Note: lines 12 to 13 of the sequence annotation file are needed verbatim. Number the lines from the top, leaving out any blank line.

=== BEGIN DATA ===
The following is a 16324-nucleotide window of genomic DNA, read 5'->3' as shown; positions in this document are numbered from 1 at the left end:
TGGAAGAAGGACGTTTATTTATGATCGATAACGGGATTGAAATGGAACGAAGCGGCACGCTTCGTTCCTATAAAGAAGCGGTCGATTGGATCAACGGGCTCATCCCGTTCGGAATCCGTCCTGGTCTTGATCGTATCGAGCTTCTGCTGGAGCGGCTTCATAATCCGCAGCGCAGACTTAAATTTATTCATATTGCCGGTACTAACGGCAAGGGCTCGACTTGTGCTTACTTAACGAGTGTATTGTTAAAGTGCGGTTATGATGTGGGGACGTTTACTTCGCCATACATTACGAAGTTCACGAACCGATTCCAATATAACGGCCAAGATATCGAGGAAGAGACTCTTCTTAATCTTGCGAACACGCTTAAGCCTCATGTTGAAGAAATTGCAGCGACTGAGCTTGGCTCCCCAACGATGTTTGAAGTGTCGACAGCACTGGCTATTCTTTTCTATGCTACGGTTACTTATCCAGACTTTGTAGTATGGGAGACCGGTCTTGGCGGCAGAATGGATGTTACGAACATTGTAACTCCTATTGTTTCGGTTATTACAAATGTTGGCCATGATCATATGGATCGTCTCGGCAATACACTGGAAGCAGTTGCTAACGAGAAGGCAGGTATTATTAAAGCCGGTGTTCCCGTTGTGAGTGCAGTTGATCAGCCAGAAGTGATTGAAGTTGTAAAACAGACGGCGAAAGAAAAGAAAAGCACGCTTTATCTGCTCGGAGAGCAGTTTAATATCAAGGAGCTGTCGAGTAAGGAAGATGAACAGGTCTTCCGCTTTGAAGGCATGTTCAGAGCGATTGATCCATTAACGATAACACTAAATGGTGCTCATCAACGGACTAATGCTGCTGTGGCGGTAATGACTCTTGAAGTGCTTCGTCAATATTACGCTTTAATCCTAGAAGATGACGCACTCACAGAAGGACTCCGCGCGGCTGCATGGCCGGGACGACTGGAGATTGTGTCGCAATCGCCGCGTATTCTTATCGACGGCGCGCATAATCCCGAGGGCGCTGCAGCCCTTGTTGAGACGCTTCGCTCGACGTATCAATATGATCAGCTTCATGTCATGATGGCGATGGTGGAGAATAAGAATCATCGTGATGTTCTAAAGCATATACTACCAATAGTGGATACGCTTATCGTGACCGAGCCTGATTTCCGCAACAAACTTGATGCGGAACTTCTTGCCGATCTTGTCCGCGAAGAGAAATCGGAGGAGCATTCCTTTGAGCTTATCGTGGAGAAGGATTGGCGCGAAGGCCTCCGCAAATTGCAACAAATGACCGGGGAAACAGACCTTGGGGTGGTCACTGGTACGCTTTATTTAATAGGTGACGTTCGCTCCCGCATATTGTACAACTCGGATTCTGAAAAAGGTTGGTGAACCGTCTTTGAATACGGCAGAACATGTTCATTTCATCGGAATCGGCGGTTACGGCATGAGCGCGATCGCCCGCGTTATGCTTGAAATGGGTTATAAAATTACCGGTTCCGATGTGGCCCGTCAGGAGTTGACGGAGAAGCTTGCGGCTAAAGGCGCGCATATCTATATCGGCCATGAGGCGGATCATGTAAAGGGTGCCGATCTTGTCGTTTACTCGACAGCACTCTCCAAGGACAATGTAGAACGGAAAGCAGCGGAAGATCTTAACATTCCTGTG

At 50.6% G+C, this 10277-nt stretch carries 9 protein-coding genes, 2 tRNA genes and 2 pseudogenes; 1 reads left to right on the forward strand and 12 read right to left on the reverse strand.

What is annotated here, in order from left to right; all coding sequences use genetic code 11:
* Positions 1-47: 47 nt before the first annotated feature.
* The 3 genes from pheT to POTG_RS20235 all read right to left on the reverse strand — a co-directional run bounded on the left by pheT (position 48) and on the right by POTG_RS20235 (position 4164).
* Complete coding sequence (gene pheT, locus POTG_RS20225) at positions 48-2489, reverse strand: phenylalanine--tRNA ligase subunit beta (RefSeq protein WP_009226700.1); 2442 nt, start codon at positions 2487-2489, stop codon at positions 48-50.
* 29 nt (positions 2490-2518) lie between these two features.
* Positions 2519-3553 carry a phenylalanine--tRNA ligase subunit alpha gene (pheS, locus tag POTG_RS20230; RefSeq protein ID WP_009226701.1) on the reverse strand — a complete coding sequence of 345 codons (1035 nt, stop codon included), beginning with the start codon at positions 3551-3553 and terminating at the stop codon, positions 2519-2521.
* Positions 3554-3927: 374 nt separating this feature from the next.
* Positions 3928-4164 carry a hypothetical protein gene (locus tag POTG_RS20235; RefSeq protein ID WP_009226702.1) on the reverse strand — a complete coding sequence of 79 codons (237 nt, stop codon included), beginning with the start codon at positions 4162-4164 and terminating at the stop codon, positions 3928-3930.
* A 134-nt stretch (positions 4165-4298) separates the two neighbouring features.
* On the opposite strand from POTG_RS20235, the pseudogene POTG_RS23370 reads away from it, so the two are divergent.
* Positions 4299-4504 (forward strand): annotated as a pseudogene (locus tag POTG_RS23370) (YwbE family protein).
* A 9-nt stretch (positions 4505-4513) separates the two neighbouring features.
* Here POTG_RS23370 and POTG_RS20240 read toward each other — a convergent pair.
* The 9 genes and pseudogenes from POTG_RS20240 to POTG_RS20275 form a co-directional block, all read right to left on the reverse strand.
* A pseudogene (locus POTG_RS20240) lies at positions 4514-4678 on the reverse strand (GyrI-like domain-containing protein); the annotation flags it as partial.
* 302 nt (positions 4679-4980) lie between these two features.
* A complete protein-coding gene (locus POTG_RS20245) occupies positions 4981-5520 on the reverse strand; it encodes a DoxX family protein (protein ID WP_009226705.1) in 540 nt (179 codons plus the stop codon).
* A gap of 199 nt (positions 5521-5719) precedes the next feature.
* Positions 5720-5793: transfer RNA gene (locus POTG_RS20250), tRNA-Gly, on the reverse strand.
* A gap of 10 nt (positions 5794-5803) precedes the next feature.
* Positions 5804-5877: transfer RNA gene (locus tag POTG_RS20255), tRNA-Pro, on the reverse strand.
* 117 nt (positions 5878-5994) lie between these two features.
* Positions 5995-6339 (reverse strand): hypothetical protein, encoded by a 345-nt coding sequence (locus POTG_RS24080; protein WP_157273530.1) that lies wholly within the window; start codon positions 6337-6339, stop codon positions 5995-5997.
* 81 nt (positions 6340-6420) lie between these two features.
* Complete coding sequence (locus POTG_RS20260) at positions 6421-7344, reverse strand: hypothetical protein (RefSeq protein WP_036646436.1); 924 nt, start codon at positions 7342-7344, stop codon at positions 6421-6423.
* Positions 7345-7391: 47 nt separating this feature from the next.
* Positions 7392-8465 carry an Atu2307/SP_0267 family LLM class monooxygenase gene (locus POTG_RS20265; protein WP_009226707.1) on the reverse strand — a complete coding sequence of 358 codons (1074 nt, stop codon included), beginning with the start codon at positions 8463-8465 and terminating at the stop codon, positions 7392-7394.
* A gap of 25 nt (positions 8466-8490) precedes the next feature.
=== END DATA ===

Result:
* A 134-nt stretch (positions 4165-4298) separates the two neighbouring features.
* On the opposite strand from POTG_RS20235, the pseudogene POTG_RS23370 reads away from it, so the two are divergent.